In March, the Bureau of Land Management (BLM) flooded its Flickr page with photos of oil wells and mining pits. The transformation was meant to boost the visibility of fossil fuel development on public lands, according to internal emails obtained by Motherboard through a Freedom of Information Act (FOIA) request.
Federal law requires the agency to balance the uses of public lands, including commercial ones, for the needs of the people, and with citizen input. The decision to replace scenic vistas with literal lumps of coal on Flickr was admonished by conservationists who oppose the prioritization of development on BLM lands.
“The…Flickr page, long a repository of gorgeous parks and public lands photos, appears to have a new focus: coal, oil and other fossil fuels,” wrote The Wilderness Society, a conservation nonprofit, at the time.
BLM, which is part of the Interior Department, stewards 248.3 million acres of public land. Zinke’s Interior Department has largely ignored public outcry against altering public lands, like the national monument review, which resulted in unprecedented cuts to Utah’s Bears Ears National Monument and Grand Staircase-Escalante last week.
Emails to BLM communications staff reveal the Flickr changes were mandated by leadership, either within BLM or at the Interior Department. Who, specifically, requested the change is unclear. Under Interior Secretary Ryan Zinke, the agency’s online presence would be “communicating multiple use[s]”—commercial, recreational, and conservation-focused—of public lands.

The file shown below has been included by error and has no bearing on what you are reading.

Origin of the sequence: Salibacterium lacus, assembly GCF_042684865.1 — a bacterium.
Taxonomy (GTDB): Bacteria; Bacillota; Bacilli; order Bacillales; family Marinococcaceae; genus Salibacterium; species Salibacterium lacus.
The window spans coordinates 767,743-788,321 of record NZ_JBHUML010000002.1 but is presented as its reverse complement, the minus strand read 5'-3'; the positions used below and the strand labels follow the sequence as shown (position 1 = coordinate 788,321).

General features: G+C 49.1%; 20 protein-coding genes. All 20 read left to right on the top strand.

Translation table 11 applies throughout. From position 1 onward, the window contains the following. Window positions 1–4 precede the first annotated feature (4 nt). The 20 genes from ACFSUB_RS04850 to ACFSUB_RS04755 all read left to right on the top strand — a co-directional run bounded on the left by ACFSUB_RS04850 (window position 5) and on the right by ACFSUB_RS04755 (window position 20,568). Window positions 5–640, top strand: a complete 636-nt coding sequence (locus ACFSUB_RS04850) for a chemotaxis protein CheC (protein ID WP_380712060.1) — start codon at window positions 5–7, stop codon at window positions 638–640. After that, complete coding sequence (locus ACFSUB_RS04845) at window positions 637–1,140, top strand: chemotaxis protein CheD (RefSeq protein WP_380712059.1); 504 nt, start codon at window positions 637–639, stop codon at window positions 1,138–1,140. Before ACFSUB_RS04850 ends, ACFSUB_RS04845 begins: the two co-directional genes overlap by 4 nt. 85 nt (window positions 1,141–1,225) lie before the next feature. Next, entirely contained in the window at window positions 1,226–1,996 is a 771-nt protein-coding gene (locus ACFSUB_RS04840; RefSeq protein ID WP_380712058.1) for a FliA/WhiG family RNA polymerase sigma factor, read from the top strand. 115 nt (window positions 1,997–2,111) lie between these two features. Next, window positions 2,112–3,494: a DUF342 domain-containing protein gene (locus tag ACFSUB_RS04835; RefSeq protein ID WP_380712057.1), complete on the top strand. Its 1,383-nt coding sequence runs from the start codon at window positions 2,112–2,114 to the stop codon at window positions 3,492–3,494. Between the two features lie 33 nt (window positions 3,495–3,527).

“Leadership is paying attention to how we are distributing content across the commercial, recreation and conservation categories,” wrote Alyse Backus, BLM social media lead and public affairs specialist, to a BLM social media listserv in May.
I submitted a FOIA request in March for BLM records related to the pivot. This week, I received 32 pages of emails and memos, which were released to me in their entirety.
The timeline of BLM’s revamp was short: On March 16, an email was sent to a small group of BLM staff by Matthew Allen, who was then the agency’s communications assistant director, and has since been transferred to another Interior Department agency for unclear reasons. By the end of March, dozens of fossil fuel photos were uploaded to BLM’s Flickr page.
“Effective immediately we need to take steps to re-emphasize the BLM’s multiple use mission in all of our communications,” Allen wrote.
Allen broke this down into three categories: commercial, recreational, and conservation-focused.
He presented a plan to transform BLM’s public image. Staff were to promote lease sales to the media, stress commercial use in external engagements and Hill testimonies, and re-decorate BLM offices with artwork to “more closely represent the three broad categories above.”